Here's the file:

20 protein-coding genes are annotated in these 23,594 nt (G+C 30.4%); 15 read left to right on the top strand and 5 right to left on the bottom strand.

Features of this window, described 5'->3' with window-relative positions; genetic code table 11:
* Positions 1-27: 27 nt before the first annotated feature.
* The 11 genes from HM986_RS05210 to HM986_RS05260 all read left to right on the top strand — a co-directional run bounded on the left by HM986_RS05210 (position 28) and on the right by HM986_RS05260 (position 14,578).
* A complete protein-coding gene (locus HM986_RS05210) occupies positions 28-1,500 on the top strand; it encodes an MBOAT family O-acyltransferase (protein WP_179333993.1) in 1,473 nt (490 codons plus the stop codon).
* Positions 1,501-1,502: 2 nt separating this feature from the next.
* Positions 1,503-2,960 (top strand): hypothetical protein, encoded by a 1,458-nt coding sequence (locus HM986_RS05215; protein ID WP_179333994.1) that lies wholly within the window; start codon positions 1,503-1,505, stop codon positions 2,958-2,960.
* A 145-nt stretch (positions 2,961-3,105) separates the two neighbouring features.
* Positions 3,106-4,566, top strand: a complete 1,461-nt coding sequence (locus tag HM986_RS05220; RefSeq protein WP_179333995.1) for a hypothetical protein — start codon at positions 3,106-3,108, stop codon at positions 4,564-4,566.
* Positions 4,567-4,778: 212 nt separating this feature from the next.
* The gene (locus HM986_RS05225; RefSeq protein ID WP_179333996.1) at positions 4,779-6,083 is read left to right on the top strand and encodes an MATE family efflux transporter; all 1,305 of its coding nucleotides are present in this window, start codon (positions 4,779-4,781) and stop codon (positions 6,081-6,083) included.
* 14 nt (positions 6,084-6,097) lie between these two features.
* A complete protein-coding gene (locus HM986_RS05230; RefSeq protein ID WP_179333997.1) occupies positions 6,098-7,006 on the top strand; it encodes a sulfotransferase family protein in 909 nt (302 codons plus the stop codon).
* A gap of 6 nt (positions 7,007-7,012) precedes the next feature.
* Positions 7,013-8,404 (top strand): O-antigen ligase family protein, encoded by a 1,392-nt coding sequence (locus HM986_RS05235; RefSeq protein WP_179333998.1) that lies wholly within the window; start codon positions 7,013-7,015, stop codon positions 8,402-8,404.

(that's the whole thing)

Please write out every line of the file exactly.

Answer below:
20 protein-coding genes are annotated in these 23,594 nt (G+C 30.4%); 15 read left to right on the top strand and 5 right to left on the bottom strand.

Features of this window, described 5'->3' with window-relative positions; genetic code table 11:
* Positions 1-27: 27 nt before the first annotated feature.
* The 11 genes from HM986_RS05210 to HM986_RS05260 all read left to right on the top strand — a co-directional run bounded on the left by HM986_RS05210 (position 28) and on the right by HM986_RS05260 (position 14,578).
* A complete protein-coding gene (locus HM986_RS05210) occupies positions 28-1,500 on the top strand; it encodes an MBOAT family O-acyltransferase (protein WP_179333993.1) in 1,473 nt (490 codons plus the stop codon).
* Positions 1,501-1,502: 2 nt separating this feature from the next.
* Positions 1,503-2,960 (top strand): hypothetical protein, encoded by a 1,458-nt coding sequence (locus HM986_RS05215; protein ID WP_179333994.1) that lies wholly within the window; start codon positions 1,503-1,505, stop codon positions 2,958-2,960.
* A 145-nt stretch (positions 2,961-3,105) separates the two neighbouring features.
* Positions 3,106-4,566, top strand: a complete 1,461-nt coding sequence (locus tag HM986_RS05220; RefSeq protein WP_179333995.1) for a hypothetical protein — start codon at positions 3,106-3,108, stop codon at positions 4,564-4,566.
* Positions 4,567-4,778: 212 nt separating this feature from the next.
* The gene (locus HM986_RS05225; RefSeq protein ID WP_179333996.1) at positions 4,779-6,083 is read left to right on the top strand and encodes an MATE family efflux transporter; all 1,305 of its coding nucleotides are present in this window, start codon (positions 4,779-4,781) and stop codon (positions 6,081-6,083) included.
* 14 nt (positions 6,084-6,097) lie between these two features.
* A complete protein-coding gene (locus HM986_RS05230; RefSeq protein ID WP_179333997.1) occupies positions 6,098-7,006 on the top strand; it encodes a sulfotransferase family protein in 909 nt (302 codons plus the stop codon).
* A gap of 6 nt (positions 7,007-7,012) precedes the next feature.
* Positions 7,013-8,404 (top strand): O-antigen ligase family protein, encoded by a 1,392-nt coding sequence (locus HM986_RS05235; RefSeq protein WP_179333998.1) that lies wholly within the window; start codon positions 7,013-7,015, stop codon positions 8,402-8,404.